Puppies come in many shapes, sizes, and colors, but the one thing they all have in common is their cuteness! It’s no wonder so many people love them and actively seek out a puppy when they decide to add a new canine member to their family. And surveys show that a majority of Americans with pets think of those animals as family and treat them accordingly. However, families that buy that “puppy in the window” at a pet store are often dismayed to learn that their puppy has serious health or behavior problems. The sad reality is that most puppies sold in pet stores have been sourced from wholesale operations that put profits over their animals’ health and well-being.
Typically referred to as “puppy mills,” these operations are focused on maintaining the highest possible profit margin. This means that their breeding dogs are kept in deplorable conditions where they are deprived of clean and healthy food and water, veterinary care, exercise, and socialization with humans. The adult females are bred as often as possible without regard for genetics and heritable conditions. Once the adult dogs are no longer useful for breeding, they are often abandoned or dumped, sold at auction, or sometimes allowed to go to a rescue.
The puppies are kept in similar conditions until they are shipped to a retailer or sold via the internet. They are not socialized to humans nor raised in a typical home setting, making their transition to their new families that much more difficult. Puppy mill puppies often suffer from various illnesses, parasites, and behavioral and genetic problems, and they are sold to unsuspecting members of the public. Their new families often spend thousands of dollars for veterinary care and/or behavioral rehabilitation and sometimes have to face the ultimate heartbreak when their efforts are unsuccessful.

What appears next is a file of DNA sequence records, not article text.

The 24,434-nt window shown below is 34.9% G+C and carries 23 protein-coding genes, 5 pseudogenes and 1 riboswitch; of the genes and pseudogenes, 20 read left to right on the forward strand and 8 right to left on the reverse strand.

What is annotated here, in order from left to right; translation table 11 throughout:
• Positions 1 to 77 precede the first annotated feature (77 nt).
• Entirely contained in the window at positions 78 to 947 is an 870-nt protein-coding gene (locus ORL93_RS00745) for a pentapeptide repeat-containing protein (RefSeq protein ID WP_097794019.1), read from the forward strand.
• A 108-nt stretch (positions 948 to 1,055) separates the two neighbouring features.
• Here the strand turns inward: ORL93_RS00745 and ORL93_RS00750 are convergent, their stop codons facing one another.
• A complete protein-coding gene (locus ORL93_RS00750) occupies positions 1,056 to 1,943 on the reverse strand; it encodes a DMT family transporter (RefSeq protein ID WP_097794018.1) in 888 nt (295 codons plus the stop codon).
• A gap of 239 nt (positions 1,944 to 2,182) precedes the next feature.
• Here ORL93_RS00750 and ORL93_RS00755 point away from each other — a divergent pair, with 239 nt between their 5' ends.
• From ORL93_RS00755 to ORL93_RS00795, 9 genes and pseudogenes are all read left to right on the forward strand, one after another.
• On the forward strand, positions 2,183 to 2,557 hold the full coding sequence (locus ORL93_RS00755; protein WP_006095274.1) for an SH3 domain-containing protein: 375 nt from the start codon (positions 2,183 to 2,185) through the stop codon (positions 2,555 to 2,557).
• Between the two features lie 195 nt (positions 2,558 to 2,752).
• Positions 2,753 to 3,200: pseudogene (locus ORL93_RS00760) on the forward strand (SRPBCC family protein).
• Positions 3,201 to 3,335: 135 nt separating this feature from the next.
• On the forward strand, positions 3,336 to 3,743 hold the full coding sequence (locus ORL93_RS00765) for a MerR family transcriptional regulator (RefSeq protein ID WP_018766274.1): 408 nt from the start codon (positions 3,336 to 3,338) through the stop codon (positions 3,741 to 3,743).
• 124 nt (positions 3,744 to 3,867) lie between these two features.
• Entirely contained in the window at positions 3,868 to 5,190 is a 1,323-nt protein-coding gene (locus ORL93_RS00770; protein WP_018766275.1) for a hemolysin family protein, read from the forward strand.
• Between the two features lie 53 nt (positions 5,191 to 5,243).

Puppy buyers are often lulled into a false sense of security when they hear that the pet store puppy they want comes from a USDA-licensed breeder. The USDA is charged with enforcing the Animal Welfare Act and related regulations, which apply to dog breeders with more than four breeding females that sell puppies through retail stores or via the internet. While we should be able to place trust in the USDA regulation process, unfortunately, that process is not as thorough, consistent, or stringent as it needs to be to protect animals in breeding facilities. The Office of Inspector General and Congress have both called on the USDA to do a better job enforcing the Animal Welfare Act and related regulations to protect dogs and puppies in commercial breeding operations. You can read a letter two Congressmen sent to the USDA on this issue here.
If you choose to purchase a puppy, please follow these important pointers for finding a reputable breeder. But please keep in mind that purebred dogs are also available in animal control and animal protection shelters and through rescues, some of which focus on a particular breed. You may also find that you fall in love with a mixed-breed puppy with the perfect temperament for your family or an adult dog who already knows things, like not to chew on your shoes, and who is housebroken!
Whatever you decide, the most important thing for your sake and the sake of your future companion is that you do your homework about what is best for you and for them. Please don’t support the puppy mill industry, which isn’t good for anyone except the unethical breeders running it.
One of more than 150 dogs removed with MHS’ assistance from two locations owned by a breeding facility in Lake City, Michigan. Photo credit: ASPCA®